Alibaba doubles Lazada investment to $4bn
March 19 2018 10:34 PM
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Employees at online retailer Lazada fill orders at the company’s warehouse in Jakarta. One of the 18 founders of Alibaba, veteran executive Lucy Peng, will take over as Lazada’s chief executive, replacing founder Max Bittner who will become a senior adviser to Alibaba.

Reuters/Beijing/Singapore

Alibaba Group Holding said it will invest an extra $2bn in Southeast Asian e-commerce firm Lazada Group and tapped a top executive to run the business, as it takes on rivals such as tech titan Amazon in an aggressive expansion in the region.
One of the 18 founders of Alibaba, veteran executive Lucy Peng will take over as Lazada’s chief executive, replacing founder Max Bittner who will become a senior adviser to Alibaba.
Alibaba’s stake will increase to an undisclosed size following the latest investment, a spokeswoman told Reuters.
It held an 83% stake prior to the investment, which now doubles to $4bn from a $2bn infusion over the past two years.
“The investment underscores Alibaba’s confidence in the future success of Lazada’s business and the growth prospect of the Southeast Asian market, a region that is a key part of Alibaba’s global growth strategy,” Alibaba said in a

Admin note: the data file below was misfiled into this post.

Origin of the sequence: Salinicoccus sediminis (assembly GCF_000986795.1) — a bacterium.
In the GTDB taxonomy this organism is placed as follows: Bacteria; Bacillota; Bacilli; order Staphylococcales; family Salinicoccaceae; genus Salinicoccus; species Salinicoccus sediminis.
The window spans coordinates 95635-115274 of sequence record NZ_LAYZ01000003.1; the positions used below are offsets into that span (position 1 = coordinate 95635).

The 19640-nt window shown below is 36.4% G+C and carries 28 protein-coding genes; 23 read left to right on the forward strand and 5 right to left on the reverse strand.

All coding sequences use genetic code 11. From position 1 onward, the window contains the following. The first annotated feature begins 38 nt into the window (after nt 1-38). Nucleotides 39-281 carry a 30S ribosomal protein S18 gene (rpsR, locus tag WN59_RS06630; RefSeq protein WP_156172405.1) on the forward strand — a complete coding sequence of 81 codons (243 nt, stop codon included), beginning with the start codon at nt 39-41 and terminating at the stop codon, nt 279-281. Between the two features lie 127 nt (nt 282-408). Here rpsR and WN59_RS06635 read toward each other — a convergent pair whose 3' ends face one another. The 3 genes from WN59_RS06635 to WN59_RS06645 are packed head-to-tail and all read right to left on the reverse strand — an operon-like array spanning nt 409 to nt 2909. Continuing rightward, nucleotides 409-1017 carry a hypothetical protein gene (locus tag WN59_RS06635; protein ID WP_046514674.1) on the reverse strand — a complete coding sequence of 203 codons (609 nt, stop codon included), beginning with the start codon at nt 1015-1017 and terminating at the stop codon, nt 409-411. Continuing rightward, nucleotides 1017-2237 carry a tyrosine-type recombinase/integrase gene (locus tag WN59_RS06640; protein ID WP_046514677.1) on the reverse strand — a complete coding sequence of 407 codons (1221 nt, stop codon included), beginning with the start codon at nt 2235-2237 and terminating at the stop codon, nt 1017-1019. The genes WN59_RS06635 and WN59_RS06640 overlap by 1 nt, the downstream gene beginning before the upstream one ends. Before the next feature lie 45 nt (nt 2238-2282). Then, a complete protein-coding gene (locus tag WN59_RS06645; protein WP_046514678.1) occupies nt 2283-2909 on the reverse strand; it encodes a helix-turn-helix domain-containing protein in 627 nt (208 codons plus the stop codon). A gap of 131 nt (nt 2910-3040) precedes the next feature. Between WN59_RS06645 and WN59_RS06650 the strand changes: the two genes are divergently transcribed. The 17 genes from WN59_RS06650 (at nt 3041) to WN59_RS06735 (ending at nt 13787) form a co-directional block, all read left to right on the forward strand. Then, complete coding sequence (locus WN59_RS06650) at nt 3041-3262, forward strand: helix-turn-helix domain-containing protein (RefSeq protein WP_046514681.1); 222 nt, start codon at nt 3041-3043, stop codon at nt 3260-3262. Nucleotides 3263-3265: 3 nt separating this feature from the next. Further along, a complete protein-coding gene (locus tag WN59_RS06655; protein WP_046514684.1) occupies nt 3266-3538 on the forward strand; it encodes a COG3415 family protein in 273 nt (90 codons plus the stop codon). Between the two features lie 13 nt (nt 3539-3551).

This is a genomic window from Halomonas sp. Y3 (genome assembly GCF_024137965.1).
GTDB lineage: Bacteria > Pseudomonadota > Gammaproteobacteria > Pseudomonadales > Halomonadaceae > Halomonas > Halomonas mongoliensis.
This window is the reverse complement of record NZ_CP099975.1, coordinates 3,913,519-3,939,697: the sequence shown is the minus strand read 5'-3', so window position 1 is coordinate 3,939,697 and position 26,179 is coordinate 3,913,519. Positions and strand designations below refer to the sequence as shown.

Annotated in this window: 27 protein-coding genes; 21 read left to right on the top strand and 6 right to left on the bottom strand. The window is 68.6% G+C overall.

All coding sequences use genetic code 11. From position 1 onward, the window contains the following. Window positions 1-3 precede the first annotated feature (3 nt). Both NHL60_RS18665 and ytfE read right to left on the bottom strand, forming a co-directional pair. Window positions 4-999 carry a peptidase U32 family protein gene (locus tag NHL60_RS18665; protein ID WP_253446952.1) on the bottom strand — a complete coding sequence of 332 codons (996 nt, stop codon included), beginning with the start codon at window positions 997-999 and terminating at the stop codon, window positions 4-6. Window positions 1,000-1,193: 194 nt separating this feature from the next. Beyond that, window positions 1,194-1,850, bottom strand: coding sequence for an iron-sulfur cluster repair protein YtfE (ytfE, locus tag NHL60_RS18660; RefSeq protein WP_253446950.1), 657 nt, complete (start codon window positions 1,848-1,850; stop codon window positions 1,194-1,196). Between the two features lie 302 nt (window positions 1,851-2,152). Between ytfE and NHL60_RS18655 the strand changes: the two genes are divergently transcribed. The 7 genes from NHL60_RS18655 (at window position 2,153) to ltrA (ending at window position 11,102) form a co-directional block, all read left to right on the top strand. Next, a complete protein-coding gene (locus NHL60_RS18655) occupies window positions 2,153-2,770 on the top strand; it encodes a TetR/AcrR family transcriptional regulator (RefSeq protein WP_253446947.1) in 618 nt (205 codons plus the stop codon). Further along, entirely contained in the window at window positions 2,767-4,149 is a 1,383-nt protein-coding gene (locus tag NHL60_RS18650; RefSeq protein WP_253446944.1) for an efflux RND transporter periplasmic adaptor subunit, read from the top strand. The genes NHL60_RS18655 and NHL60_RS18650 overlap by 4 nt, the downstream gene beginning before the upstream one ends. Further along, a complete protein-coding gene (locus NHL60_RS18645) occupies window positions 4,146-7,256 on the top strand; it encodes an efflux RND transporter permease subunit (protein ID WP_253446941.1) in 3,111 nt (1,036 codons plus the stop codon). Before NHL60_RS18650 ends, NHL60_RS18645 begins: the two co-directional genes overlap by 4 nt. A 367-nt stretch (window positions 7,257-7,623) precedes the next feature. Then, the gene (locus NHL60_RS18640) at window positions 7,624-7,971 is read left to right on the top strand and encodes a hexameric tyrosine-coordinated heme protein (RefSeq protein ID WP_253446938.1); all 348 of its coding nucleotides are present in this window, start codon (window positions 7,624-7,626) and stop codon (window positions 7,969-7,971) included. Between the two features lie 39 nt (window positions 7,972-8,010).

statement.
Backed by large cash piles and soaring stock prices, Alibaba’s new funding in loss-making Lazada underlines an ambitious global push to secure a bigger share of the fast-growing multi-billion dollar e-commerce market.
It follows a year of brisk expansion in Southeast Asia by the Chinese e-commerce giant and its payment affiliate Ant Financial, as it faces off against the world’s biggest online retailer Amazon.com Inc and fellow Chinese retailer JD.com Inc to tap new consumers in the region.
“With a young population, high mobile penetration and just 3% of the region’s retail sales currently conducted online, we feel very confident to double down on Southeast Asia,” said Peng, who is also the executive chair at Ant Financial.
Alibaba operates in more than 200 countries and has more than 500mn people using its shopping apps every month, allowing Lazada to tap more of the e-commerce giant’s resources.
Rival firms are already ploughing billions of dollars building extensive logistics infrastructure in the region.
Last year Amazon launched its two-hour delivery in Singapore, while China’s JD.com has built its own logistics network in Indonesia, and in January announced an investment in Vietnamese online retailer Tiki.vn.
“It’s a sign of how seriously Alibaba perceive the growth opportunity, and competitive threats, in Southeast Asia,” said James Lloyd, Asia-Pacific fintech leader at EY.
Indeed, with 640mn consumers, a growing middle class and deepening smartphone penetration, Southeast Asia is shaping up as a major battleground for technology giants.



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